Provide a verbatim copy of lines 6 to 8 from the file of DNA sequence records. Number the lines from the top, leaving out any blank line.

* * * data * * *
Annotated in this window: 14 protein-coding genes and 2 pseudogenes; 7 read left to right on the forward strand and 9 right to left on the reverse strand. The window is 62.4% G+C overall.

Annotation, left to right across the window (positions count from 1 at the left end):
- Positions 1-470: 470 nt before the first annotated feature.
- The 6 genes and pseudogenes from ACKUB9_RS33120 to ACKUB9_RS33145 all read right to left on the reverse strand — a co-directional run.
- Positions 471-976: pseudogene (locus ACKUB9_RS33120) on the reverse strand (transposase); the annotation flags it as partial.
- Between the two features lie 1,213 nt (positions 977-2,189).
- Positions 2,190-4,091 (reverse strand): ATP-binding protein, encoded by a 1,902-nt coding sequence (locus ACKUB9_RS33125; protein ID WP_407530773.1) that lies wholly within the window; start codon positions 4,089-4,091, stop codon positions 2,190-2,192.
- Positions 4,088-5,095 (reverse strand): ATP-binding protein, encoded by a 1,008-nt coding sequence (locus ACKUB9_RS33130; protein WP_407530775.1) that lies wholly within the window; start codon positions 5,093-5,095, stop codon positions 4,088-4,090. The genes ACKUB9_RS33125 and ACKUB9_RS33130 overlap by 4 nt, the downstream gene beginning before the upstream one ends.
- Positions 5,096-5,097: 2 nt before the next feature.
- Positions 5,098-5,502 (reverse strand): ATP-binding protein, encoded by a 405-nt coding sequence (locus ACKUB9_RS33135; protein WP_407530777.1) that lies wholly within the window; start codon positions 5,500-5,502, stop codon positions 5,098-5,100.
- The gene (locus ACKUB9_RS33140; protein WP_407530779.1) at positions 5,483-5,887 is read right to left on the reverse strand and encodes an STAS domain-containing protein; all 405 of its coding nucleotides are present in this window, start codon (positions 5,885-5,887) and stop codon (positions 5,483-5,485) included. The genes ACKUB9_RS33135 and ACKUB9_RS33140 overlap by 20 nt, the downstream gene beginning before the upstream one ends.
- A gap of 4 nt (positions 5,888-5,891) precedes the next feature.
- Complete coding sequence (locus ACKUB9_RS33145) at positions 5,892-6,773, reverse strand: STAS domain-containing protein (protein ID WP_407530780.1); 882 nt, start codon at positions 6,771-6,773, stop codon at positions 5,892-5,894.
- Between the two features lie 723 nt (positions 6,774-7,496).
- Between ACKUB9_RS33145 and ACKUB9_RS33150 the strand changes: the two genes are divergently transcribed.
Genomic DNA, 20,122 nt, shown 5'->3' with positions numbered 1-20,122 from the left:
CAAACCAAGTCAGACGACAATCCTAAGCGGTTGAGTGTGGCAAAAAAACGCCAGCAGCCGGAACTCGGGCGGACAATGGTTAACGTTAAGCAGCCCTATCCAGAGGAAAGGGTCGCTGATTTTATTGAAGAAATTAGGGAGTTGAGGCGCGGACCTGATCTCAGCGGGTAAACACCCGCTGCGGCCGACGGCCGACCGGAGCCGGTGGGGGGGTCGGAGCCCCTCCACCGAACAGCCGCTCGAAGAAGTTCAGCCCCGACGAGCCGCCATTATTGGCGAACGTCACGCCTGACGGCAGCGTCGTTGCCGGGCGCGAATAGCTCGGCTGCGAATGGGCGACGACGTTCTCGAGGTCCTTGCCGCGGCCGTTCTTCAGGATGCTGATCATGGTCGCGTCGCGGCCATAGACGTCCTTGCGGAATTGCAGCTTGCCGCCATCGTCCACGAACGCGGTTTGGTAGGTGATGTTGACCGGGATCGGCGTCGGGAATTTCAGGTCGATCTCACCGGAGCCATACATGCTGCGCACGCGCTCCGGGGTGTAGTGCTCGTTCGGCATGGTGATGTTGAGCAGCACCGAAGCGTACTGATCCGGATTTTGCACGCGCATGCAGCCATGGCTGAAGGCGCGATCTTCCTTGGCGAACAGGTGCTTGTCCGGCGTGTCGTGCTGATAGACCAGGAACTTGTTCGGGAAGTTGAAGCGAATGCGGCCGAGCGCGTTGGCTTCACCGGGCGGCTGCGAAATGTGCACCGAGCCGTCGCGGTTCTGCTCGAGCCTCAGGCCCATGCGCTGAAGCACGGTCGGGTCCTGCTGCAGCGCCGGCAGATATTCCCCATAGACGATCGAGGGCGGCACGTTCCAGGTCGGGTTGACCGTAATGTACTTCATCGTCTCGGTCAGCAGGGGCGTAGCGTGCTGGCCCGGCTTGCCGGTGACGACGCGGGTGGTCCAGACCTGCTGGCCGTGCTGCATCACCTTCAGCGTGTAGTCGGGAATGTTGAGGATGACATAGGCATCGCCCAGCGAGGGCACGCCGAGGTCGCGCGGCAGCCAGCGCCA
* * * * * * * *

- Between the two features lie 1,213 nt (positions 977-2,189).
- Positions 2,190-4,091 (reverse strand): ATP-binding protein, encoded by a 1,902-nt coding sequence (locus ACKUB9_RS33125; protein ID WP_407530773.1) that lies wholly within the window; start codon positions 4,089-4,091, stop codon positions 2,190-2,192.
- Positions 4,088-5,095 (reverse strand): ATP-binding protein, encoded by a 1,008-nt coding sequence (locus ACKUB9_RS33130; protein WP_407530775.1) that lies wholly within the window; start codon positions 5,093-5,095, stop codon positions 4,088-4,090. The genes ACKUB9_RS33125 and ACKUB9_RS33130 overlap by 4 nt, the downstream gene beginning before the upstream one ends.